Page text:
1. The speaker can stand by his or her words, and take the consequences.
2. The speaker can regret the words, express remorse, apologize, and ask forgiveness.
3. The speaker can accept the criticism and agree that he or she meant what he said, but state that, upon listening to the criticism, state that he or she no longer feels that way, and would not say the same thing today.
4. The speaker can try to say that the original statement wasn’t intended to mean what anyone hearing the words would naturally think they meant, making a plausible claim that the original statement was mis-worded.
5. The speaker can deny that he or she said the words, even, in some cases, though it was on tape.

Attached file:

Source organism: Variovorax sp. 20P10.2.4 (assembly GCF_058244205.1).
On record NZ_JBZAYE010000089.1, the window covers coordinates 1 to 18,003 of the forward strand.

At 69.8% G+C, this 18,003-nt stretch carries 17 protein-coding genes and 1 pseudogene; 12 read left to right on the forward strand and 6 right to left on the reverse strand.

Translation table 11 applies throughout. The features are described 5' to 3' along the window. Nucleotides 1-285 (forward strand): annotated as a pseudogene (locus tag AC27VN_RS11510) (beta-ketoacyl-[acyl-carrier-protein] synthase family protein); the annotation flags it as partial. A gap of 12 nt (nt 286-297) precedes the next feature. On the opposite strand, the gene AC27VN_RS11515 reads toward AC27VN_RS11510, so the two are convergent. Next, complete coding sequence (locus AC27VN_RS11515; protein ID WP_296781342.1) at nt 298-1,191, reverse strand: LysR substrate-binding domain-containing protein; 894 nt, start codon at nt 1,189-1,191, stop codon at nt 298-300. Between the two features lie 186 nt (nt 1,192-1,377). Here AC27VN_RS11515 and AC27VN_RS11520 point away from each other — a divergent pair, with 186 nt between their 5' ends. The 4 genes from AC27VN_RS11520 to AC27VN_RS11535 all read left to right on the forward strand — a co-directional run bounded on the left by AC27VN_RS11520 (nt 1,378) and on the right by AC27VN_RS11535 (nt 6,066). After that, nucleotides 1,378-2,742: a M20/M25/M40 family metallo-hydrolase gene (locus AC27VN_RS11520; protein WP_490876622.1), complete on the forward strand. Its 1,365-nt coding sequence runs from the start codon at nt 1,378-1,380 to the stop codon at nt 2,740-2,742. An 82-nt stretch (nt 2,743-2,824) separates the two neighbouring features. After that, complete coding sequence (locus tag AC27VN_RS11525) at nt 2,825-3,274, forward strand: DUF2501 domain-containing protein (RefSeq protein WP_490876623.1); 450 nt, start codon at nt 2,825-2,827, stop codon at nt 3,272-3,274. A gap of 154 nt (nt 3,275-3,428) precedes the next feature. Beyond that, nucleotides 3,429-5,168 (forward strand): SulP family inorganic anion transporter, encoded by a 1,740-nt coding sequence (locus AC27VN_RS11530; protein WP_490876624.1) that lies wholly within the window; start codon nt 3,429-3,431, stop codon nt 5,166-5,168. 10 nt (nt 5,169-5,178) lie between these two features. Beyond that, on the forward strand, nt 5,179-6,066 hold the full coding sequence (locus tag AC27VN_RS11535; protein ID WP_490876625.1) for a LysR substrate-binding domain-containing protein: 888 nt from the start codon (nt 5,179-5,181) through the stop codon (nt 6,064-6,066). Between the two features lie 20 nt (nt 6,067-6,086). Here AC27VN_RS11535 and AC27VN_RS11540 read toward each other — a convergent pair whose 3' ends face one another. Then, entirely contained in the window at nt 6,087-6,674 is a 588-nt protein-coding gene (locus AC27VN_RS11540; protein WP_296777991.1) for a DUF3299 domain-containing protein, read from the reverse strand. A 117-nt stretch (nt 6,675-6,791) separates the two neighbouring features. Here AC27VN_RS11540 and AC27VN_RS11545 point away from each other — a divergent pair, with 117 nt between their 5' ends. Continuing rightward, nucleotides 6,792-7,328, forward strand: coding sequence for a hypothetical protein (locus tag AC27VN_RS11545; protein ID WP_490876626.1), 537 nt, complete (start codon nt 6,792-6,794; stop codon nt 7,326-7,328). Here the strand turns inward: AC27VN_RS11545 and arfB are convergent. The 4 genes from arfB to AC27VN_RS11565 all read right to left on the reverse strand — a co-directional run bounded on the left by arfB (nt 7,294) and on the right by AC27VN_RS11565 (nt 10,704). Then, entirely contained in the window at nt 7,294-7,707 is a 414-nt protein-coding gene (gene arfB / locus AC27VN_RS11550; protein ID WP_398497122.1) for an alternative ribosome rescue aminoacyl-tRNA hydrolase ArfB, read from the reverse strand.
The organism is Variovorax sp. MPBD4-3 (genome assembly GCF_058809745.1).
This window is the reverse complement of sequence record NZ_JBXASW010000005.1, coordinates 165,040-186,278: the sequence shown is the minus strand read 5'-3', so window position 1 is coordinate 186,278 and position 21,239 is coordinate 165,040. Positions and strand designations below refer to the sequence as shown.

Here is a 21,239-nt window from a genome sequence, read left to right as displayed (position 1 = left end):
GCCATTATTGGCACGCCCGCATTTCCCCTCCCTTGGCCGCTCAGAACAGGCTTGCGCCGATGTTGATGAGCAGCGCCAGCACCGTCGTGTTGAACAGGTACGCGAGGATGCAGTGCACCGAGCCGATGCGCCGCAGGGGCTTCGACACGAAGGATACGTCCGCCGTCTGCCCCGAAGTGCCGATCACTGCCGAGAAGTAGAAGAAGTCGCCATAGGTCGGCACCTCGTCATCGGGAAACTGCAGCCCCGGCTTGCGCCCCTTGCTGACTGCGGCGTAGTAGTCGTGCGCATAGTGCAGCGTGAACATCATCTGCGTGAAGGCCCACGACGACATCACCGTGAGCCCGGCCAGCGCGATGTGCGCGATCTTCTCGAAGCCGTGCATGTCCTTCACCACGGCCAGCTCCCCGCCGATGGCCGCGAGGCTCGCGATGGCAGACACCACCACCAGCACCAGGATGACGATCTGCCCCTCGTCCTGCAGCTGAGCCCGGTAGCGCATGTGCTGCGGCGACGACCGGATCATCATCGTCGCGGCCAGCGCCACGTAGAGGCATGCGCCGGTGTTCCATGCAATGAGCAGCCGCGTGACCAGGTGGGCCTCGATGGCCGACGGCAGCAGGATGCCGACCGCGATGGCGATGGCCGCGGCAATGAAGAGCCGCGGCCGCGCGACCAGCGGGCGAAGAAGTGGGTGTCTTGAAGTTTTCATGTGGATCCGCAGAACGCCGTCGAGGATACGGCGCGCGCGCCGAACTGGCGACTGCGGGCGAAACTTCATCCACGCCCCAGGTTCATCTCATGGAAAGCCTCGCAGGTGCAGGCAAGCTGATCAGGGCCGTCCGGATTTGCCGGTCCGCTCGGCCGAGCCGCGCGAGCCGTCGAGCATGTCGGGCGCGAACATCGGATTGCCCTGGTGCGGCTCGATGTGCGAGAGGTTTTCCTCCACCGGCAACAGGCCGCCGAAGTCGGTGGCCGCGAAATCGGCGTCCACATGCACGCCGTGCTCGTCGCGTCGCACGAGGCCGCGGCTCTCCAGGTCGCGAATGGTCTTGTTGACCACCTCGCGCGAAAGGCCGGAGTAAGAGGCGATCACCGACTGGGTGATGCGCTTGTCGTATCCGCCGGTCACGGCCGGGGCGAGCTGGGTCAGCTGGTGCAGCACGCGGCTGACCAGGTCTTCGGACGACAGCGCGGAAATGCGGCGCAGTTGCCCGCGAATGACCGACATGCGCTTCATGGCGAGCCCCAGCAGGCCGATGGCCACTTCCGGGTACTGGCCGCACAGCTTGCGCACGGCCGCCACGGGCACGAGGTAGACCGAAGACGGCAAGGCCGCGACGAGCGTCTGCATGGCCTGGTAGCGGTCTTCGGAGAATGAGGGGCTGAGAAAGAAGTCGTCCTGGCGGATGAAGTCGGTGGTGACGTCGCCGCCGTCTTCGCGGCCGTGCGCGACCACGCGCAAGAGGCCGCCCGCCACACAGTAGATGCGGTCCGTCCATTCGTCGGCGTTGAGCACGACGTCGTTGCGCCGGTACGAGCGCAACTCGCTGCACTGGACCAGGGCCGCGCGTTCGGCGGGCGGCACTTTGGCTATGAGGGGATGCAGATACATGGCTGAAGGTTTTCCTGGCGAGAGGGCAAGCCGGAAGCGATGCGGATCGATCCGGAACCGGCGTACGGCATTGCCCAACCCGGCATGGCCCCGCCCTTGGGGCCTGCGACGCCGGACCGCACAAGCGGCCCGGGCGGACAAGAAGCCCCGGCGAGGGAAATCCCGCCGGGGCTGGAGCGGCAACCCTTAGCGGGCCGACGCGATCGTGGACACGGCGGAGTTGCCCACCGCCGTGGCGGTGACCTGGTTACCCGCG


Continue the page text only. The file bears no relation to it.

6. The speaker can say that the words were taken “out of context,” as they sometimes are, as in Shirley Sherrod’s case, when subsequent comments at the same event changed the meaning of the quote, but were edited out.
7. The speaker can say he was joking, as Senator John Kerry tried to do after he suggested that if you don’t study hard and end up ignorant, you’ll be in the military fighting with all the other dummies, or as Professor Charles Ogletree has claimed regarding his statement that a video of President Obama hugging a radical law school professor when he was a student was hidden during the 2008 campaign.
8.The speaker can say that the statement is “no longer operative”, as Newt Gingrich did after a televised interview earlier this year. Continue reading